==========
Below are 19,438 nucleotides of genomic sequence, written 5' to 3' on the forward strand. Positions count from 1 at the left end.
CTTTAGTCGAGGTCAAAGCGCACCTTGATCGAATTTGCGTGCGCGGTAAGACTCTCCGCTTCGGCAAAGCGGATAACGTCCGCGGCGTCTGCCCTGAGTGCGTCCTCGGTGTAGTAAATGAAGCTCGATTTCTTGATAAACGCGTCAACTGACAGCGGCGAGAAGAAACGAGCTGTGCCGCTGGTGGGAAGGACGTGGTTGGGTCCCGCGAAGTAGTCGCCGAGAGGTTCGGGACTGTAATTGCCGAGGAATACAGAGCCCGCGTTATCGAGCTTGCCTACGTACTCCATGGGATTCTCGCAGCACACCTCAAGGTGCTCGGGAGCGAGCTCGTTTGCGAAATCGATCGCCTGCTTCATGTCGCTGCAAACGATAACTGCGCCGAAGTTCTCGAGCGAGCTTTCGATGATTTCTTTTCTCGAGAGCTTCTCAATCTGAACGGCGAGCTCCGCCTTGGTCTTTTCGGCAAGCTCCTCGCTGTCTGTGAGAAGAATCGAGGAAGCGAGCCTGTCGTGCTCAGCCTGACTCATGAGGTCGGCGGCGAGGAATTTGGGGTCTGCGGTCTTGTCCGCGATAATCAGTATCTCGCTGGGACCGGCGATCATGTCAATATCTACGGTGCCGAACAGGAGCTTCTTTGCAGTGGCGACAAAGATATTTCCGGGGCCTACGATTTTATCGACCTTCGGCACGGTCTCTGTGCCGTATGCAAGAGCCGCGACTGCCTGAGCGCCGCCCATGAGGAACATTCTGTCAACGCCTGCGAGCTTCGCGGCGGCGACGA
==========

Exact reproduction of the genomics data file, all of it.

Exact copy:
Below are 19,438 nucleotides of genomic sequence, written 5' to 3' on the forward strand. Positions count from 1 at the left end.
CTTTAGTCGAGGTCAAAGCGCACCTTGATCGAATTTGCGTGCGCGGTAAGACTCTCCGCTTCGGCAAAGCGGATAACGTCCGCGGCGTCTGCCCTGAGTGCGTCCTCGGTGTAGTAAATGAAGCTCGATTTCTTGATAAACGCGTCAACTGACAGCGGCGAGAAGAAACGAGCTGTGCCGCTGGTGGGAAGGACGTGGTTGGGTCCCGCGAAGTAGTCGCCGAGAGGTTCGGGACTGTAATTGCCGAGGAATACAGAGCCCGCGTTATCGAGCTTGCCTACGTACTCCATGGGATTCTCGCAGCACACCTCAAGGTGCTCGGGAGCGAGCTCGTTTGCGAAATCGATCGCCTGCTTCATGTCGCTGCAAACGATAACTGCGCCGAAGTTCTCGAGCGAGCTTTCGATGATTTCTTTTCTCGAGAGCTTCTCAATCTGAACGGCGAGCTCCGCCTTGGTCTTTTCGGCAAGCTCCTCGCTGTCTGTGAGAAGAATCGAGGAAGCGAGCCTGTCGTGCTCAGCCTGACTCATGAGGTCGGCGGCGAGGAATTTGGGGTCTGCGGTCTTGTCCGCGATAATCAGTATCTCGCTGGGACCGGCGATCATGTCAATATCTACGGTGCCGAACAGGAGCTTCTTTGCAGTGGCGACAAAGATATTTCCGGGGCCTACGATTTTATCGACCTTCGGCACGGTCTCTGTGCCGTATGCAAGAGCCGCGACTGCCTGAGCGCCGCCCATGAGGAACATTCTGTCAACGCCTGCGAGCTTCGCGGCGGCGACGA